European Commission in Brussels as a senior information officer. He also worked with Randolph Churchill on the biography of the latter’s father. In fact the book centres around a small port near Toulon. It makes much mention too of Aldous Huxley, Somerset Maugham,H.G.Wells, Muggeridge and Mosley. The French writers, Malraux and Gide are included in this account of the émigré community which provides an introduction to the intellectual drama and the tragic zeitgeist of this seven year period. The major figures are naturally Thomas, whose wife Katia came from a wealthy Jewish family of mathematicians, and his francophile brother Heinrich Mann, as well as Thomas’s son Klaus who engaged in a bitter battle of words at one stage with the Berlin based, Gottfried Benn- before the latter was to realise the full implication of Goebbel’s authoritarian drive from 1933 to achieve the synchronisation of the arts (Gleichschaltung) from his Ministry of Propaganda as Weimar collapse. Directed against Bolshevism it engendered militarism and focussed on anti-semitism taking in gypsies and homosexuals on the way and ending in the horrors of the Holocaust. This was all under the title of popular enlightenment. The account by Mauthner lacks the stylistic verve of George Klaar’s biographical account which affords an insight into the historical development of fascism upon Jewish life in Vienna.
Many Jews who were physically harassed and otherwise threatened by the Nazis and travelled to many locations and were exiled to Amsterdam, Stockholm, Zürich, London, Prague, Moscow as well as across the Atlantic to both North and South America. Martin Mauthner’s book seems to have three great strengths. It shows the wide variety of responses of individual refugees and their attempts to organise opposition to Hitler and the hampering difficulties other countries governments and other organisations presented. There is considerable detail about individuals like Feuchtwanger and Schwarzschild, famous at the time and now unfortunately neglected as well as journalists, publishers, cartoonists and illustrators. This book confines itself to writers, poets and playwrights but is particularly intriguing on the splits with the communists and within the United Front. The cruel trials under the auspices of Stalin proving a profound sticking point; also the different approaches in the Spanish Civil War.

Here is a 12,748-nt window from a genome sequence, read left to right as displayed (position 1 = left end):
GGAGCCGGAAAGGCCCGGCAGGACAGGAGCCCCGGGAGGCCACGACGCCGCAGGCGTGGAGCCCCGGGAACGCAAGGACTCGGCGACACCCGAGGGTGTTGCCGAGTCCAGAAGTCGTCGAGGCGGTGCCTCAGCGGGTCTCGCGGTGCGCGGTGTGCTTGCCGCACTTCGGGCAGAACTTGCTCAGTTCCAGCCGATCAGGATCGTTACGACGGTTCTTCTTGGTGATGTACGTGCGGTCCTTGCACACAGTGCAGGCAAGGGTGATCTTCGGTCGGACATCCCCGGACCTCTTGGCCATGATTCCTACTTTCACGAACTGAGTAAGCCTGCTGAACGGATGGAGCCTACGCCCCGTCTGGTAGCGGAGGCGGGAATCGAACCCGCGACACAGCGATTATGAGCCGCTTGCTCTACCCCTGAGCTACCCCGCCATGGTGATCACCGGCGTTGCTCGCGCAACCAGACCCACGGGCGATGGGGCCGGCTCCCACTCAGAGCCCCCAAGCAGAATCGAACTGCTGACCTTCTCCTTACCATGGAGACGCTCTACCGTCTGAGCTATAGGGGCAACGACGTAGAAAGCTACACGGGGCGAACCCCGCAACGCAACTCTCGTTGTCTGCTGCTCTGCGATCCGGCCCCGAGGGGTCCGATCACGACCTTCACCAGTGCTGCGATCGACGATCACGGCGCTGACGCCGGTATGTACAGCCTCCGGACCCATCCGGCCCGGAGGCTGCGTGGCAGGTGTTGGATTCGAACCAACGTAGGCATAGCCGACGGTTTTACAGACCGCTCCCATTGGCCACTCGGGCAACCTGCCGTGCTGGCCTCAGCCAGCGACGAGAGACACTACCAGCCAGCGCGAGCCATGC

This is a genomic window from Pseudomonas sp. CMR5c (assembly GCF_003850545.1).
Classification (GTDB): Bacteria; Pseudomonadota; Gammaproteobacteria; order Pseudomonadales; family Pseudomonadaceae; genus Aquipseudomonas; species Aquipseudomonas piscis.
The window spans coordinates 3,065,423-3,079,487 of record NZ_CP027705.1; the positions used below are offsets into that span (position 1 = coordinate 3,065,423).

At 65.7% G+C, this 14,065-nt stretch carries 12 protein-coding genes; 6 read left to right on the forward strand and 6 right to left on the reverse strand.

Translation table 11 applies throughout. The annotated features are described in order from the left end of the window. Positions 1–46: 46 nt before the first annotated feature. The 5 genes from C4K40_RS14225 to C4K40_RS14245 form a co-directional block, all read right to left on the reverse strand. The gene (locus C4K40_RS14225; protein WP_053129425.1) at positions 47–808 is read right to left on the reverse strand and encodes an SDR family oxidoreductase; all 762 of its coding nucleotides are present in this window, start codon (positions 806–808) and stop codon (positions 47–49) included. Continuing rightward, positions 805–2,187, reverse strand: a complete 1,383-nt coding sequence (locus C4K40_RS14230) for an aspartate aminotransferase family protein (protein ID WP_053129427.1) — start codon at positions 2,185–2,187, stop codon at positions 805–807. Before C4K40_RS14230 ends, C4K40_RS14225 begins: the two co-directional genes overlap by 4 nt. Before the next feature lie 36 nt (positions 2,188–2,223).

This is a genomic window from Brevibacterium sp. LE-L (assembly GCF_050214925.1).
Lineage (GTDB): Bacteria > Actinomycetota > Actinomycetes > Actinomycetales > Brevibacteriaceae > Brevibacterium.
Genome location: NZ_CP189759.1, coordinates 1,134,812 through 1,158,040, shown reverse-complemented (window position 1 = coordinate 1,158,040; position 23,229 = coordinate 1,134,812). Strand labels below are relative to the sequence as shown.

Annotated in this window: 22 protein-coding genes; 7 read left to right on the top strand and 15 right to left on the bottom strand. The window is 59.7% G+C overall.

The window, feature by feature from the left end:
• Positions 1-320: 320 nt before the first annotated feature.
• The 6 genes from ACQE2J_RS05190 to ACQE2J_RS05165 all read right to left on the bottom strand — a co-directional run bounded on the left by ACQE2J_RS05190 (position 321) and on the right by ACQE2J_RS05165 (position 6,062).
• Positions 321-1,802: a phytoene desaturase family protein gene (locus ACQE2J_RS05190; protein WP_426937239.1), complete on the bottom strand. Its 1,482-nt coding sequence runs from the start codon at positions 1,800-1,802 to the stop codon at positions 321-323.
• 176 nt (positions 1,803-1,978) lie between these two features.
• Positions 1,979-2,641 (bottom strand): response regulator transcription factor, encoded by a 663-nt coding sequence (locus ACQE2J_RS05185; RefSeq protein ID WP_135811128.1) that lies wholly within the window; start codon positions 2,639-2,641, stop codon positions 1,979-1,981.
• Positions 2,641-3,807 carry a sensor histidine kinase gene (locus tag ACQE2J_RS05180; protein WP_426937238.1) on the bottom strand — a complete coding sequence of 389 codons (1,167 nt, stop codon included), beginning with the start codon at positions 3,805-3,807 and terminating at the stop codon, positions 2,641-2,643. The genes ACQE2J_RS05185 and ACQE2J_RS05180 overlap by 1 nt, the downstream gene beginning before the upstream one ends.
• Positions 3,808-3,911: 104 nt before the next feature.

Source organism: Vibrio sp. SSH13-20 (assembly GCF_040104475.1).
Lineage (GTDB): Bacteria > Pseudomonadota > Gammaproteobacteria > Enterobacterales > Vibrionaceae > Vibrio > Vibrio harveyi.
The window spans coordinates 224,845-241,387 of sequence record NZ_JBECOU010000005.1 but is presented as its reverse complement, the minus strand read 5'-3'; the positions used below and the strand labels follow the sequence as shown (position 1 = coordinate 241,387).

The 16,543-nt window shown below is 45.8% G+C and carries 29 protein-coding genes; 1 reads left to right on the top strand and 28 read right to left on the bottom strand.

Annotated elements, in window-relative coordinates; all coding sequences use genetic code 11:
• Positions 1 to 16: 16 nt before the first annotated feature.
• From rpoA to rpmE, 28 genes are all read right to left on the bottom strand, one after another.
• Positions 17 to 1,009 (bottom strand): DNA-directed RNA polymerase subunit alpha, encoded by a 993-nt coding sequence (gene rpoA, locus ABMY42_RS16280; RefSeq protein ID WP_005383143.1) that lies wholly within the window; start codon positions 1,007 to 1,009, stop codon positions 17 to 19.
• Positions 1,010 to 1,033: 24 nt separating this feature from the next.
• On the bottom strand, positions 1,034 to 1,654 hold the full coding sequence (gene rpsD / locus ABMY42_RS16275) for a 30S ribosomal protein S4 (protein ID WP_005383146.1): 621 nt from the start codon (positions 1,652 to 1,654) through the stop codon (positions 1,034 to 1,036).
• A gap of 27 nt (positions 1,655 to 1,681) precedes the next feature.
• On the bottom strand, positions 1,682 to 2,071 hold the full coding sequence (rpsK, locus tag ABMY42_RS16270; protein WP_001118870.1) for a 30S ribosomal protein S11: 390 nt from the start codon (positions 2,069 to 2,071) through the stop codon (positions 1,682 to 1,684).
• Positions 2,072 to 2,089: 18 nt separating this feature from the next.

Just this morning I recieved an interesting posting concerning classical antiquity from http://poemsintranslation.blogspot.co.uk/ with a version of Ovid’s Tristia and the mortifying effects of having to leave his wife behind in charge of his posessions.
Illa dolōre āmēns tenebrīs nārrātur obortīs sēmjanimis mediā prōcubuisse domō,
utque resurrēxit foedātis pulvere turpī crīnibus et gelidā membra levāvit humō,
sē modo, dēsertōs modo complōrāsse Penātēs, nōmen et ēreptī saepe vocāsse virī,
nec gemuisse minus, quam sī nātaeve meumve vīdisset strūctōs corpus habēre, rogōs,
et voluisse morī, moriendō pōnere sēnsus, respectūque tamen nōn periisse meī.
Vīvat, et absentem, quoniam sīc fāta tulērunt, vīvat et auxiliō sublevet usque suō.
Translated by A.Z.Foreman as:-
I’m told she fainted from grief, mind plunged in dark, And fell half-dead right there in our house. When she came round, with disheveled dust-fouled hair, Staggering up from the cold hard ground, She wept for herself, for a house abandoned, screaming Her stolen man’s name time after time, Wailing as though she’d witnessed our daughter’s body Or mine, upon the high-stacked pyre; And longed for death, to kill the horror and hardship, Yet out of regard for me she lived. Long may she live! And in life give aid to her absent Love, whose exile the Fates have willed.